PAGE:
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It’s Still a Horse Race

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A quick survey of the post conventions political battlefield would seem to indicate that neither had much of an effect on the race; the candidates remain locked in a horserace likely to continue neck-and-neck right down to the November wire.

A look at the pundits’ analyses of post convention results, not surprisingly, indicates the usual partisan split. We see the Huffington Post eagerly seize on the results of the Gallup Daily Obama Job Approval Poll today, the day after the Democratic National Convention, 52% approve, (but based on a three day rolling average), saying the rating is, “the highest approval percentage reported for Obama on the Gallup tracking poll since May 2011, just after the killing of Osama bin Laden.”

Across the aisle, today’s Rassmussen poll (also a three day rolling average) gives Romney a one point advantage over Obama.

Other poll results published on Real Clear Politics:

  • CNN/Opinion Research Tie 48
  • CBS News Obama +1 46/45
  • ABC News/WaPo Romney +1 47/46

Although Obama got a bit more of a bounce from the Democratic convention than Romney received from the Republican fest, Obama’s appears to have been largely offset by the disappointing jobs news released today by the Bureau of Labor Statistics. In its report, the BLS indicated, “Total nonfarm payroll employment rose by 96,000 in August. [but] Since the beginning of this year, employment growth has averaged 139,000 per month, compared with an average monthly gain of 153,000 in 2011.” The small gain in non-farm employment produced the slight decline in the so-called U-3 rate, to 8.1. The BLS noted, “Both the civilian labor force (154.6 million) and the labor force participation rate (63.5 percent) declined in August.”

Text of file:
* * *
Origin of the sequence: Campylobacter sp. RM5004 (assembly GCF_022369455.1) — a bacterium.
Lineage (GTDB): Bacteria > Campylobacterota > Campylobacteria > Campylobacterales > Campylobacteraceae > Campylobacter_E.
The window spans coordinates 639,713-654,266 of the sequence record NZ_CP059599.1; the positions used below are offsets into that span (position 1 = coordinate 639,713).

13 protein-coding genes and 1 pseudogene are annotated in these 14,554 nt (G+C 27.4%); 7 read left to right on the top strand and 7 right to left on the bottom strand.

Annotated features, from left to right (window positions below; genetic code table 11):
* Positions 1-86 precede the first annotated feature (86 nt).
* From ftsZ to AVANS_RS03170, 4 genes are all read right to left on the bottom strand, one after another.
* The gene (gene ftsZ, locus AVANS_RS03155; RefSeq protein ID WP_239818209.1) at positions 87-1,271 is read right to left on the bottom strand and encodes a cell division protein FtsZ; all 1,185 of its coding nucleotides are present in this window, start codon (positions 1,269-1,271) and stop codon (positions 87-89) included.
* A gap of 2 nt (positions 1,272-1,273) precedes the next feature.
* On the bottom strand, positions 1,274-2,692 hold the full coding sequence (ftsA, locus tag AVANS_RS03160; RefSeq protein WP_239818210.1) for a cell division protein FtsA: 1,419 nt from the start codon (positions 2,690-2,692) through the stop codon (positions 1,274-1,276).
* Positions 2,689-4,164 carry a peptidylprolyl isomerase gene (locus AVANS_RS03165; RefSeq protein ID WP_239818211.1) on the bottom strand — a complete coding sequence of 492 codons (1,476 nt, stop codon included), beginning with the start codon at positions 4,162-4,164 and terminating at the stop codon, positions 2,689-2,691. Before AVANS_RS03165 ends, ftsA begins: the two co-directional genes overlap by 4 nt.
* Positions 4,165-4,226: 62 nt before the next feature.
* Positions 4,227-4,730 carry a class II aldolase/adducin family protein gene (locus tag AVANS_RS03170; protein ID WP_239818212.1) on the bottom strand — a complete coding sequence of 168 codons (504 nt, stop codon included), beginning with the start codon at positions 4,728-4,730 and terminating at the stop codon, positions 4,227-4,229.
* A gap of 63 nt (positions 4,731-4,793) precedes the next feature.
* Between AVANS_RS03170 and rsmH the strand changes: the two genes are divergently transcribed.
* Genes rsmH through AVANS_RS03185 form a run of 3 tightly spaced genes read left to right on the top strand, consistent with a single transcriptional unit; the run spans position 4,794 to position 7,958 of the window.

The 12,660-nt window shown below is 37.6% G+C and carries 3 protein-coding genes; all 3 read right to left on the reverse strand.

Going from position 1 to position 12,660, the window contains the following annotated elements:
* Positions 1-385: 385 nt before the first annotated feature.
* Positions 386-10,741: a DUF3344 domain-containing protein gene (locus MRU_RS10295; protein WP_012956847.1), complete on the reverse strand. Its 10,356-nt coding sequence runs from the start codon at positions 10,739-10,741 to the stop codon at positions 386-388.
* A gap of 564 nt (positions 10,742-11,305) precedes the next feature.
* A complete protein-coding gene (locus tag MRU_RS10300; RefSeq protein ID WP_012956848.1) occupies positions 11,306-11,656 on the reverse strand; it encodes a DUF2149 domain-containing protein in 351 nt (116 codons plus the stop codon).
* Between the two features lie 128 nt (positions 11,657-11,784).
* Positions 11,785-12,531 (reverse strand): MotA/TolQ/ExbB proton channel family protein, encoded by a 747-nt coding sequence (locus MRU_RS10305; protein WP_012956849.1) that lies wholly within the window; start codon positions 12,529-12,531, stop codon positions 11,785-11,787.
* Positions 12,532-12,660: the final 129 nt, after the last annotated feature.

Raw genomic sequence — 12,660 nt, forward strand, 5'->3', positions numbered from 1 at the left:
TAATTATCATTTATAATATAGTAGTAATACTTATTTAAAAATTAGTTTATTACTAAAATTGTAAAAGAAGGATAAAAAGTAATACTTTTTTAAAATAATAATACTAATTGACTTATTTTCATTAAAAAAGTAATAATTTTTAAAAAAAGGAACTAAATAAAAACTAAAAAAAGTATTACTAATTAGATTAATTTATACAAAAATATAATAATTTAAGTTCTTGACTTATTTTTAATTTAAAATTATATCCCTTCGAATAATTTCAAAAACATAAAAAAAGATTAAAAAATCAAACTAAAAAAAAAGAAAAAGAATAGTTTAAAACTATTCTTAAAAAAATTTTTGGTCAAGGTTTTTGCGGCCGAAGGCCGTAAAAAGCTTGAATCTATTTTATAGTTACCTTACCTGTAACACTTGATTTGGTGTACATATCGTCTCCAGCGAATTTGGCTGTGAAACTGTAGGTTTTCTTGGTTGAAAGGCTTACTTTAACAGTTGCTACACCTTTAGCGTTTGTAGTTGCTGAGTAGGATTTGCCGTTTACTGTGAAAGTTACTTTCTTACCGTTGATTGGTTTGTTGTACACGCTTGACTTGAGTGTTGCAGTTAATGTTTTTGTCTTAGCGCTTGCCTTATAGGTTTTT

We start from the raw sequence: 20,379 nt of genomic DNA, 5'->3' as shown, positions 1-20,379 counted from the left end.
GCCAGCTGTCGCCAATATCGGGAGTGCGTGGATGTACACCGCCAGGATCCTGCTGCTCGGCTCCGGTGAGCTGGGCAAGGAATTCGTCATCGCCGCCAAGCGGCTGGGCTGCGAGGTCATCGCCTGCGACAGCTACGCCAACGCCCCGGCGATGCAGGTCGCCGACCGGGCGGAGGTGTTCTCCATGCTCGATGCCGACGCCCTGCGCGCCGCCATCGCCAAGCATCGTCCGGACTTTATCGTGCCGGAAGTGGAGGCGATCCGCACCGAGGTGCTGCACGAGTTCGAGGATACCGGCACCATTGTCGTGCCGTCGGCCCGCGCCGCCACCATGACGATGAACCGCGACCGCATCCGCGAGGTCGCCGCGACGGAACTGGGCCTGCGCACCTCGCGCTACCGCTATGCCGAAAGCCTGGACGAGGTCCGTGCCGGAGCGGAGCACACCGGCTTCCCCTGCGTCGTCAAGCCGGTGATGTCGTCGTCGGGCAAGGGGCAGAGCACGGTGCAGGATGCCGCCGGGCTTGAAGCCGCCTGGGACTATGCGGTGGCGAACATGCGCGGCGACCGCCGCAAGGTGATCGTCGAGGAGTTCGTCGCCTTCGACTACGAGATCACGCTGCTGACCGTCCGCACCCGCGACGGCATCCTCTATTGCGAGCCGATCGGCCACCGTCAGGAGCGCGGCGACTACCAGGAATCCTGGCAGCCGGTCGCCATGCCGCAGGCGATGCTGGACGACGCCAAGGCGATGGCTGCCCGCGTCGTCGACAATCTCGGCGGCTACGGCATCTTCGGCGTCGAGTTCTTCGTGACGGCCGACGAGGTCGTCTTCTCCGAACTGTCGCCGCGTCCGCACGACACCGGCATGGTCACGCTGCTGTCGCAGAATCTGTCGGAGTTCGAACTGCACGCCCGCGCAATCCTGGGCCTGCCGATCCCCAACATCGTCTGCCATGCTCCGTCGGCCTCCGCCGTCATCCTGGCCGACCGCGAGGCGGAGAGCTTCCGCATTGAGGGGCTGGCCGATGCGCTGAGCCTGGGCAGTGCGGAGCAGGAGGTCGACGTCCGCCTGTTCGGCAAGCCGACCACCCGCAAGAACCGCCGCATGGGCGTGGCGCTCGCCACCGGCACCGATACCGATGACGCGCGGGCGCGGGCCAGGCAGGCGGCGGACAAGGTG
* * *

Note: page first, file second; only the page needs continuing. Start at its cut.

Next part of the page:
In a speech on the campaign trail in Portsmouth, NH today, the president admitted the jobs report was disappointing, saying the country was losing 800,000 jobs a month when he first took office, and that this is the 30th month in a row of job gains.

“But that’s not good enough,” he said. “We need to create more jobs faster. We need to come out of this crisis stronger than when we went into it.”

Romney, campaigning in Iowa on Friday, said, “The disappointing jobs growth – and continuing high unemployment – are signs the country is going in the wrong direction.”

American presidential campaigns often are close right up to election day, and in that respect this one isn’t unusual, but this election season does look like it will be a little more suspenseful than most.

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About Clavos

Raised in Mexico by American parents, Clavos is proudly bi-cultural, and considers both Spanish and English as his native languages. A lifelong boating enthusiast, Clavos lives aboard his ancient trawler, Second Act, in Coconut Grove, Florida and enjoys cruising the Bahamas and Florida Keys from that base. When not dealing with the never-ending maintenance issues inherent in ancient trawlers, Clavos sells yachts to finance his boat habit, but his real love (after boating, of course) is writing and editing; a craft he has practiced at Blogcritics since 2006.
  • http://www.squidoo.com/lensmasters/IanMayfield Dr Dreadful

    What’s fascinating to me is that the media (and, presumably, the (non-apathetic) population at large) are consistently hung up on national opinion polls, as if they were any indicator of the election result.

    Because of this weird electoral college system you Merkins have, what they really should be paying more attention to is state-by-state polls. There are several websites that track such polls. The two best are ElectoralVote, whose webmaster is a Democrat, and Election Projection, which is run by a Republican.